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Tales of the American Working Class

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Another taker who should just buck up and embrace the creative economy:

So my daughter gets WIC. We get food stamps. The car’s paid for, and so is the house. If the house wasn’t paid for I don’t know where we would be. On the days both T.J. and Devon work, we put 150 miles on the car. Devon’s job is only 19 miles roundtrip, so when it’s just her working, it’s not so bad. But gasoline runs about $100 to 150 a week. Utilities are around $300 a month in the summer, lower in winter, about $250. The county office is supposed to help with utility bills but they make it impossible. You have to go to the office and sign up. You can’t do it by phone or the Internet. They call you to go in, and you have to take a class on energy efficiency, and take all your bills and proof of no income. We had help twice about two years ago. We got some help through a church once; they’ll help with a bill if you’re working.

We still have Internet through the cable company and cable with it. The rest of the money goes for everything that is not food, diapers, toothpaste — those luxuries. And we have two loans to pay off, besides the school loans — $175 a month and $140 a month. Devon and I both took out loans when we were working and making good money. It seemed O.K. at the time.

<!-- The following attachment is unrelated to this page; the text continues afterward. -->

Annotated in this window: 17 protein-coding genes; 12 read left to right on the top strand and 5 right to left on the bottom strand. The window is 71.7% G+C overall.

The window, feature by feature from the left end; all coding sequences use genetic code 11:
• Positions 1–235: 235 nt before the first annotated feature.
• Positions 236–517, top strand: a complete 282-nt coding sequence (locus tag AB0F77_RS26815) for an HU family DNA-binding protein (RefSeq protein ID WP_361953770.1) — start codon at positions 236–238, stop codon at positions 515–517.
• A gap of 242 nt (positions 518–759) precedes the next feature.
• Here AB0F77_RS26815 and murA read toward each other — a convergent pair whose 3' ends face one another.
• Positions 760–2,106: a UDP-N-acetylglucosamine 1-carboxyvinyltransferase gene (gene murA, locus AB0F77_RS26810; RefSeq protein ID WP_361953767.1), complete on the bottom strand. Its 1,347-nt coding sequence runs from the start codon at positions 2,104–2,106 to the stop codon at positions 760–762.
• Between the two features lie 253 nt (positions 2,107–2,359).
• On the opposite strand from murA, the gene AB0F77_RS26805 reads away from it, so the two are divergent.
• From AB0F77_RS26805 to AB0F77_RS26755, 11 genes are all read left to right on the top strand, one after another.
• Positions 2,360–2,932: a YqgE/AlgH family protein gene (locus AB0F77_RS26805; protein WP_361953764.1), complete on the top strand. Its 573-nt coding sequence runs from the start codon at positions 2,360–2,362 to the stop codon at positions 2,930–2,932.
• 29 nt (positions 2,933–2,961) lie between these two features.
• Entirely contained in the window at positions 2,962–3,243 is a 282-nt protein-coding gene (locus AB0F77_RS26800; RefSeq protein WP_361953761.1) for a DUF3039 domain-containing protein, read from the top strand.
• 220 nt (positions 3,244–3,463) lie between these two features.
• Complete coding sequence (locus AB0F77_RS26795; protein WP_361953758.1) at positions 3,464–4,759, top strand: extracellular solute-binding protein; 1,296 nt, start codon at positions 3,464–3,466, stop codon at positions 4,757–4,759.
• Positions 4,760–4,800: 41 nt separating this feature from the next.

Money is just a real strain on everything. T.J. feels as if he is the only one bringing home money. I don’t bring in anything, so I don’t have much say. I can suggest things now and then but it’s not my money. I’ve got no cash, nothing at all. I did get a $5 pair of Walmart sweatpants a few months ago, and I still have work clothes, but I don’t buy anything. I’ve sold almost every piece of my mother’s jewelry, including my grandparents’ wedding rings and things my dad gave her, to pay for bills over the last few years, especially when my daughter and I weren’t working.

At night, we don’t do much. I made a big pot of chili the other day so I didn’t have to cook last night. We reheated that. I had washed the air-conditioning registers and vents. T.J. took them down, and I washed them in baking soda and vinegar and bleach. So we put those back up, watched some TV and took care of the baby. We don’t really go to many places. I like to read but I’ve read everything I have now, and there is not a lot of time.

I do still fill out job applications. I would love to get back to work. I never thought I would go this long without working, without making any money. But bad luck (and some bad decisions that were not necessarily known to be bad at the time) can happen to anyone, and when it just keeps coming, it’s hard to get out from under things.

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